...on the web, that is.
I got sick of trying to make Blogger show my photos right, so I got lazy and haven't been posting. But I really do have a lot of cool stuff to show you guys, and I can't keep it in any longer, so I'm moving to Tumblr. Here's my new blog address: http://oldcoolthings.tumblr.com . Hope to see you there! -Loosh
Saturday, January 1, 2011
...on the web, that is.
Thursday, April 29, 2010
While wandering around in Oak Park one morning, we discovered this. Not sure what to make of it. I would call it "Hobbit style" but I think it's officially some sort of English Cottage style. I can't help wondering how they roof it - and what do the rafters look like?
Wednesday, April 28, 2010
If there is a truly forgotten architectural mecca in Chicagoland, it is the town of Blue Island, just south of Chicago. It has neither had the redevelopment pressure to have teardowns, nor has it had the disinvestment that prompts neglect and arson. Rather, for the past 170 years, it has been stable but working class. That is the perfect environment for preservation.
Blue Island has much architectural grandeur, and you will see some of it here in the future, because I will definitely be exploring it more. But, just as interesting is its amazing array of ancient infrastructure. We were wandering around town one day and came across this old bridge. Obviously it's seen better days. Actually, it's kind of collapsed. But, if you look closely, you can see that the roadbed used to be wood planks. The supports are steel or iron, in patterns much like those you see on the oldest parts of the 'L'. So, I would date this bridge back to perhaps 1900, just as a guess.
Tuesday, April 27, 2010
Textures. An old brick hotel morphed and mutated by the materials of its modernist neighbor across the street. Awesomeness.
Monday, April 26, 2010
This Chicago Landmark is fairly well-known, but it's the first time I've seen it in person. Located at 58th & Lafayette in the Englewood neighborhood, it is a three story brick building. At first glance, and really at any glance, it's a fairly ordinary Chicago apartment building. There are a couple of reasons that it was made a city landmark, though. First of all, it predates the Chicago Fire, though not by much. Property records date its construction to 1869 or 1870. Also unique is that it was built as a country house, on a huge open lot, before Englewood even became a suburb, not to mention an urban neighborhood.
As you can see, though, it is in sorry condition. In 1895, it was divided into apartments and kept that arrangement until its abandonment and decay. The Englewood neighborhood was an extremely vibrant neighborhood up until the 1950s, but since then it has fallen about as hard as an urban neighborhood can fall. It has among the highest crime rates in the city and among its highest rates of foreclosure and abandonment. It has become something of an urban prairie, though not to the extent seen in neighborhoods of some rust belt cities, such as Detroit. The house has taken the brunt of the ravages of the neighborhood around it. Neglect and arson have taken a deep toll. However, it still stands, though mostly gutted. Ironically, though, when it was built 140 years ago, the house stood alone and stands mostly alone today.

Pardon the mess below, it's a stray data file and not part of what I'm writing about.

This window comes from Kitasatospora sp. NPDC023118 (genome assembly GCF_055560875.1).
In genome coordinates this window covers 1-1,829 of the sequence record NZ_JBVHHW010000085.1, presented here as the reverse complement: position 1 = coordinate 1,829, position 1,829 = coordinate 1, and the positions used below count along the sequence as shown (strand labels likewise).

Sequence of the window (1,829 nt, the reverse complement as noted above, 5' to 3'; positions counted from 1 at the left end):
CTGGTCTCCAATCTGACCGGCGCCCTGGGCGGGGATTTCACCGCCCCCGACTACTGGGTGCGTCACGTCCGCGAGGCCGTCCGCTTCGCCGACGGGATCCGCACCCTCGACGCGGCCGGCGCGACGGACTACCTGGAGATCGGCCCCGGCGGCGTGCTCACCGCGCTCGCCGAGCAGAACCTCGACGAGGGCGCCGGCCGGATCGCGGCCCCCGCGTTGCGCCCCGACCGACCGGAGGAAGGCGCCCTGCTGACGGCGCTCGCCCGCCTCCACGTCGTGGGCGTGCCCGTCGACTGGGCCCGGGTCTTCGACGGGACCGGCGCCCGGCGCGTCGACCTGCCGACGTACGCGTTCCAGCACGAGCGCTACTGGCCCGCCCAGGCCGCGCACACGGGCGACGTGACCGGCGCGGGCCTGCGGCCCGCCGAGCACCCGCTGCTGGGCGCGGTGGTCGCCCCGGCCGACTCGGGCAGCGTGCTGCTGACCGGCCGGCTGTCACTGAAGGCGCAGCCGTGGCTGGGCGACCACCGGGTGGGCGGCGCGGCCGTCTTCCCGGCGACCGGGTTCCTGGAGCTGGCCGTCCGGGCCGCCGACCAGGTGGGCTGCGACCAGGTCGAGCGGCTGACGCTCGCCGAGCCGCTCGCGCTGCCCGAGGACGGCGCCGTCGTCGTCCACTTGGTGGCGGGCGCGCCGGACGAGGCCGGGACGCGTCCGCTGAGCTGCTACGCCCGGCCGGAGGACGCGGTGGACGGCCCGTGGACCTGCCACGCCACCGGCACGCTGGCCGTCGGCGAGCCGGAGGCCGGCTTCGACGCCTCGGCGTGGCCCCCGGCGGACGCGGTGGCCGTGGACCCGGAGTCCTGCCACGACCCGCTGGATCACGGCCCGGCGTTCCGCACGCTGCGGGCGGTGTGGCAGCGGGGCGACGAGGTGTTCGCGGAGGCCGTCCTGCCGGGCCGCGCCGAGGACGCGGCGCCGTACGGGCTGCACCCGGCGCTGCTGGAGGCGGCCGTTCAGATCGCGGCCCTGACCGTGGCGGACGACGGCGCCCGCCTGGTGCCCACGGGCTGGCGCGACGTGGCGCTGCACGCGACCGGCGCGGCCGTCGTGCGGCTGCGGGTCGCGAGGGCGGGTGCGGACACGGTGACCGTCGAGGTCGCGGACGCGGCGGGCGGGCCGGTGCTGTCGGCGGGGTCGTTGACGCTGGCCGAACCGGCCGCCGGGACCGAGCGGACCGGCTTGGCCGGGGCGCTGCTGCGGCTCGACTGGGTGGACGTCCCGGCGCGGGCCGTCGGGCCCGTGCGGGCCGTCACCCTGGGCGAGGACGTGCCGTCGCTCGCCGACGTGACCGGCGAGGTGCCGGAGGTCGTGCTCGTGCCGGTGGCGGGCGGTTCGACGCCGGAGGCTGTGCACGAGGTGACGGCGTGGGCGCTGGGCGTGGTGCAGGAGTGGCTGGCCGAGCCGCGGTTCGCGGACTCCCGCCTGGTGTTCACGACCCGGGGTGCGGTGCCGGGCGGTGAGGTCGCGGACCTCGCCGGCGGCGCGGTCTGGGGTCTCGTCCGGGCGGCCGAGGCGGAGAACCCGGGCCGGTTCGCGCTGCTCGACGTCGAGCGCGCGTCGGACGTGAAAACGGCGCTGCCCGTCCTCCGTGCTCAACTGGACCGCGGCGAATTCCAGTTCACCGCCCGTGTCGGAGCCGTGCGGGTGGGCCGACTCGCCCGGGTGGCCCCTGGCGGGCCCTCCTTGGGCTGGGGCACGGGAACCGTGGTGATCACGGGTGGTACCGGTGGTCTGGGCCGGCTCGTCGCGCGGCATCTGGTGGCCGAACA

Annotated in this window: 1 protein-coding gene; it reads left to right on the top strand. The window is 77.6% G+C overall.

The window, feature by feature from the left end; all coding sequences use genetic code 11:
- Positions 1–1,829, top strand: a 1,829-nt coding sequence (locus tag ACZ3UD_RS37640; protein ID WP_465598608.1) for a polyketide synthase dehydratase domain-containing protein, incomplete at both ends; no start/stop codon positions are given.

An idea that has sprouted from that ironic state is to create an urban park that mostly mimics the old country estate in its form, about eight acres in size. This would require very little eminent domain and demolition. The idea is being actively recruited as part of a plan for a brighter future for the neighborhood surrounding it, though it will probably take many years to actually realize.
Saturday, April 24, 2010
In honor of VersionFest 2010, or perhaps because I think that Bridgeport Coffeehouse is one of the best coffee houses in the city, I was walking down Morgan Street in Bridgeport this morning. Walking down that street, it is pretty obvious why artists have selected it as their next frontier. Lots of beautiful old building spared the destruction that is the usual wrath of time. The street is full of Czech gables and iron fronts. Even more rarely, though, is a sighting of intact prism glass in the city. For some reason, at least in economically stable parts of the city, it has become increasingly rare. Prism glass used to be quite popular in storefronts before the widespread introduction of electric lighting, and was used to throw light into the back reaches of a long, dark shop spaces. In the inner suburbs, such as Oak Park, you see it a bit more often.
Anyways, this is the fabulously forgotten building at 3143-3145 S. Morgan:
Friday, April 23, 2010
The Chicago 'L' has been described as the eighth wonder of the world. How many cities, after all, have flying trains?? In reality though, the 'L' is very much an earthbound system, and one with twelve decades of history. Over those many years, it has had things tied to it, riveted onto it, welded to it, strapped to it, and crashed into it. It has been many colors over the years. The whole thing was that putrid yellow color until they painted it maroon last year, actually. Such are the necessary truths, or perhaps necessary evils, in order for a Victorian-era train system to enter the twenty-first century. The many layers of its fabric sure make for interesting perspectives.